Monday, June 13, 2016

Ho Chi Minh City: our first impressions about vietnam

 


The first thing that comes to mind when we think of Vietnam are images of forests, rice fields and a crowd of people riding bicycles, in other words, the classic stereotype of Southeast Asia. But great was our surprise when, getting off the plane in Ho Chi Minh City (HCMC), we found ourselves with a modern and cosmopolitan city, that still maintains an undeniable traditional touch that can be seen in every corner of the city.


It doesn’t matter where you go you can always find street stalls selling all kinds of local food, generally served by women wearing the traditional conical straw hat. The contrast between the food carts and skyscrapers, with its huge mirrored walls, cannot be greater.

After a brief search (perhaps not so brief...), Deia found a modern and very bright apartment located right in the heart of the backpacker district. After unpacking and showering (more than necessary after traveling almost a day!) we’re ready to venture out to HCMC streets.




Only a ten minutes’ walk from our guesthouse was the central market of Ho Chi Minh City, or rather "what used to be" the central market of HCMC, since now more than half of their stalls is dedicated to selling clothes, shoes and all kinds of souvenirs at "tourist prices". At the other half you can still find traditional activities such as greengrocers, butchers, fishmongers and traders selling all kinds of spices, coffee, tea, and of course, the food court.



We couldn’t miss the opportunity to experience a local delicacy, and so we sat at one of the many food stalls to taste "Pho", which is perhaps the most well-known and Vietnam’s most famous dish. In essence, it is a noodle soup (usually made of rice noodles) served with meat and vegetables and topped with fresh green leaves. The perfect balance between sweet, salt, sour and spicy is something unparalleled, not to mention the incomparable and so oriental flavor of umami (for more info don’t forget to google it!).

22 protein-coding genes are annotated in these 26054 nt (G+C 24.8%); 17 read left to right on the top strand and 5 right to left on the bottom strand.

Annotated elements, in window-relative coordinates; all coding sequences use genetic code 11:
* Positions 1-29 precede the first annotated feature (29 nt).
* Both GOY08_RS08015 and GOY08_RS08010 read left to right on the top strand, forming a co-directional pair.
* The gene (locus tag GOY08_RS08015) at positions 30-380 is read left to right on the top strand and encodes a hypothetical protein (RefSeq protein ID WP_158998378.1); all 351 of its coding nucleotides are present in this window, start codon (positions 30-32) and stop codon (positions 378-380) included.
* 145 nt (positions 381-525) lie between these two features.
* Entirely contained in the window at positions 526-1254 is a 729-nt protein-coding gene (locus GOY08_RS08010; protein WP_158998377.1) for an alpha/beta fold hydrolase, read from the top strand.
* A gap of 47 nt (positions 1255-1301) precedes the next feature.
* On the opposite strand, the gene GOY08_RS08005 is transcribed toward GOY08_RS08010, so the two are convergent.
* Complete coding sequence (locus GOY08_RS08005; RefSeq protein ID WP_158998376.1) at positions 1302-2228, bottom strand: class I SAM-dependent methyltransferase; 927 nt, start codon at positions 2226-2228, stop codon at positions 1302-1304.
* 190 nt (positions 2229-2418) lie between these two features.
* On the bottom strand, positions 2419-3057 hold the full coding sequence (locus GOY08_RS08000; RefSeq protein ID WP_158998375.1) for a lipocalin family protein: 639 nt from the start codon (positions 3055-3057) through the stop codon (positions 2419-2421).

The Vietnamese cuisine is certainly something serious!




The French influence in Vietnam can be appreciated in every corner of the country, especially in big cities filled with Neoclassical, Art Deco and Art Nouveau buildings and facades. What most caught our attention was the great number of churches in the country, being the Notre Dame Cathedral Basilica of Saigon the most important of all. The Neo-Gothic building with sober decoration is one of the city's biggest attractions.


And right next to the Cathedral is the Post Office, which still functions as such, but is also packed with booths selling all sorts of knick knacks to tourists.




About 40 km from downtown HCMC, in the village of Cu Chi, is an extensive network of underground tunnels. Built between the 60’s and 70’s these were used by the Viet Cong guerrillas as communication routes, hospitals, storage of weapons, ammunition and food as well as a refuge during the war, which lasted over 20 years.

The Americans never suspected neither the size nor the complexity of the tunnels that formed a network connecting the entire country. A good example of this can be seen in Cu Chi, where a portion of the channels passed under one of the American army bases, which was constantly sabotaged by the Vietcong’s.



The tunnels form a true underground city with different floors, barracks with a command center, hospital, cafeterias, kitchens and bedrooms. The tour concludes with a brief demonstration of some of the traps and pitfalls used as a defense against the American army, followed by a tasting of boiled tapioca, one of the few available provision during the time of war, since it was possible to be grown underground.

We will never forget the experience of getting in and literally "crawling in” the tunnels of Cu Chi. It was only 50 feet, enough to cause a mixture of claustrophobia, anxiety and despair that is engraved in our memories forever. And after the visit, we have even more respect and admiration for this resilient people, which stood firm and strong more than 20 years of constant shelling, hiding and defending themselves in these and other tunnels in the country.

Here we leave some videos of our visit to Ho Chi Minh City.

  

Vietcong´s Tunnels

1 comment: